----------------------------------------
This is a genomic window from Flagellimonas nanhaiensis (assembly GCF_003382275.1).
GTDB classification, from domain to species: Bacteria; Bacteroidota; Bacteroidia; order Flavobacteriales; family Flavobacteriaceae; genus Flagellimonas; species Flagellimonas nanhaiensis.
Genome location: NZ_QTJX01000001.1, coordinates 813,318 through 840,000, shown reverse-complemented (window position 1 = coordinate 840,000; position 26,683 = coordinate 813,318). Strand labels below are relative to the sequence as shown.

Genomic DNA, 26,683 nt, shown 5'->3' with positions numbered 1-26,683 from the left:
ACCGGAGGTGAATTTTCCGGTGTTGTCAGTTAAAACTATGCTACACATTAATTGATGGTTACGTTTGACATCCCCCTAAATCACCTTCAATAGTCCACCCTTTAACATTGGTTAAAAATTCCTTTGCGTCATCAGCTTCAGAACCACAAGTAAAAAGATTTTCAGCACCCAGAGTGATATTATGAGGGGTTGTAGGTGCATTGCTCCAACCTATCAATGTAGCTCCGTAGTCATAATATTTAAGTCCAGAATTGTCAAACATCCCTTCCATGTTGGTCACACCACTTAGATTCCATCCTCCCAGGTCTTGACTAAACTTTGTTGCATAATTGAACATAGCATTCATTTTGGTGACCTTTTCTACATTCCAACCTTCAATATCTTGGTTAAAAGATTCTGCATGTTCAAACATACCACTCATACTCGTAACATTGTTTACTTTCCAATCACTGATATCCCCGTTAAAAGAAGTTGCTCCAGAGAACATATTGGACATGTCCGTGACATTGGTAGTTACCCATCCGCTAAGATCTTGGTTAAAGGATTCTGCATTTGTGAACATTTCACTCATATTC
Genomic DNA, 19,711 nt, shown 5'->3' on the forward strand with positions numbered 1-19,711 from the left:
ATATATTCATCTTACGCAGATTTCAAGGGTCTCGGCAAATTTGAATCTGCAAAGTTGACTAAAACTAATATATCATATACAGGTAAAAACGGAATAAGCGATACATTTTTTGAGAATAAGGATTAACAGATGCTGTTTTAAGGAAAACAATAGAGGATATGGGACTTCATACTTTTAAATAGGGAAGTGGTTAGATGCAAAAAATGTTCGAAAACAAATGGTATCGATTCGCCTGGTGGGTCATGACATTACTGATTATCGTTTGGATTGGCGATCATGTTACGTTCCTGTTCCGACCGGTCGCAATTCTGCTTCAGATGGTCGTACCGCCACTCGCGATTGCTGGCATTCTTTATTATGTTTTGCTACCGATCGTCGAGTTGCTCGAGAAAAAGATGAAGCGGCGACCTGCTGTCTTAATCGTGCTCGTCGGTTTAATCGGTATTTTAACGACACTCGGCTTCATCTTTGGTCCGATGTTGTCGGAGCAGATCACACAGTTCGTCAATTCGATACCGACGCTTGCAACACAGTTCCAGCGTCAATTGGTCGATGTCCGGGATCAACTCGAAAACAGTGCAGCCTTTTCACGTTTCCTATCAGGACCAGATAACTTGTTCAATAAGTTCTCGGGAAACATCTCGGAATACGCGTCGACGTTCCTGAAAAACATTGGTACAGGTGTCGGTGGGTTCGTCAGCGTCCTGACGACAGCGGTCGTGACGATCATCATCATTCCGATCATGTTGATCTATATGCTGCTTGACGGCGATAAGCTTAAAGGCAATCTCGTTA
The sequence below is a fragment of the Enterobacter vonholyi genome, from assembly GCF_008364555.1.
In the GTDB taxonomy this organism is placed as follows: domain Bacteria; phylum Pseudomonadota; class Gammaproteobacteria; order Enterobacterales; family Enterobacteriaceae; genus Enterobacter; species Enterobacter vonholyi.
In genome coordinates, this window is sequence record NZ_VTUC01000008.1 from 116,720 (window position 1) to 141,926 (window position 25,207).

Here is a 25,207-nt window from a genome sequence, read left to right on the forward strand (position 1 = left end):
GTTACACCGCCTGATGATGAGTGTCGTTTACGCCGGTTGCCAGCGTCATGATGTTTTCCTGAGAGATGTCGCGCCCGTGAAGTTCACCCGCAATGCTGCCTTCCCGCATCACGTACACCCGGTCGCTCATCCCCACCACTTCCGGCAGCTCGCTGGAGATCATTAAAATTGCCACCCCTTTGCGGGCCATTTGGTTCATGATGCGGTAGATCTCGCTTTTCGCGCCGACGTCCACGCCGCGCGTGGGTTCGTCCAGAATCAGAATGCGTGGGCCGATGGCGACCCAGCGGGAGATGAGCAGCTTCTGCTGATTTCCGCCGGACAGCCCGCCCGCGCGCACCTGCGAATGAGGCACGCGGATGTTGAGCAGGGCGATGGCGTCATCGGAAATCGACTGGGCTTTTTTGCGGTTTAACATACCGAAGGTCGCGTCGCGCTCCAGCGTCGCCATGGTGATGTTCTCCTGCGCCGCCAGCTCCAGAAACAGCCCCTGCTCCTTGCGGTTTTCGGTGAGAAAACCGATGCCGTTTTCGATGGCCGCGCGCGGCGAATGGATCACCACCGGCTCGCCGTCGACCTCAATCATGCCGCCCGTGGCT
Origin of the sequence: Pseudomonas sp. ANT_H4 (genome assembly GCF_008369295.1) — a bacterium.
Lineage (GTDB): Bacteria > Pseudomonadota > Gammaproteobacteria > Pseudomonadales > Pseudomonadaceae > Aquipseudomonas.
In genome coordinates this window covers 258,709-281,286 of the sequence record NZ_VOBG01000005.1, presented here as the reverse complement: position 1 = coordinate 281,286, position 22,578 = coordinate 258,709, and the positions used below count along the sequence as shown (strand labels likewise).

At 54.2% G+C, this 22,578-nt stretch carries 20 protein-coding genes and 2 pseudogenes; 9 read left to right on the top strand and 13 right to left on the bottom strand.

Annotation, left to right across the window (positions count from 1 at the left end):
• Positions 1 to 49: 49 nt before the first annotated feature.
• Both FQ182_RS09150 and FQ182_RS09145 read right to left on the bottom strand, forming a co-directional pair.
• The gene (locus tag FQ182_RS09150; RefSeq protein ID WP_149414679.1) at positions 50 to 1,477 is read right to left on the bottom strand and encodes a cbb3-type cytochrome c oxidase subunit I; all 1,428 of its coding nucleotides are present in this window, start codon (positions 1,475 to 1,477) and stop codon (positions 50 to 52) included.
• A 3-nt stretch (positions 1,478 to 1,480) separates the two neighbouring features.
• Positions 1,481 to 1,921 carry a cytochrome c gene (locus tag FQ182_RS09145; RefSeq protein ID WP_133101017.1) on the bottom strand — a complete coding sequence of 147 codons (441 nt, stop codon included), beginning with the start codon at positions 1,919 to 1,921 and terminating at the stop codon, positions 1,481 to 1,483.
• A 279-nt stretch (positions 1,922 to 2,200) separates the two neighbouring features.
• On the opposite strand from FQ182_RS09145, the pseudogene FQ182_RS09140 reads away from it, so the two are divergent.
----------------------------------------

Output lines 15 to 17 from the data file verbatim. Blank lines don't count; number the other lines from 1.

In genome coordinates this window covers 258,709-281,286 of the sequence record NZ_VOBG01000005.1, presented here as the reverse complement: position 1 = coordinate 281,286, position 22,578 = coordinate 258,709, and the positions used below count along the sequence as shown (strand labels likewise).

At 54.2% G+C, this 22,578-nt stretch carries 20 protein-coding genes and 2 pseudogenes; 9 read left to right on the top strand and 13 right to left on the bottom strand.

Annotation, left to right across the window (positions count from 1 at the left end):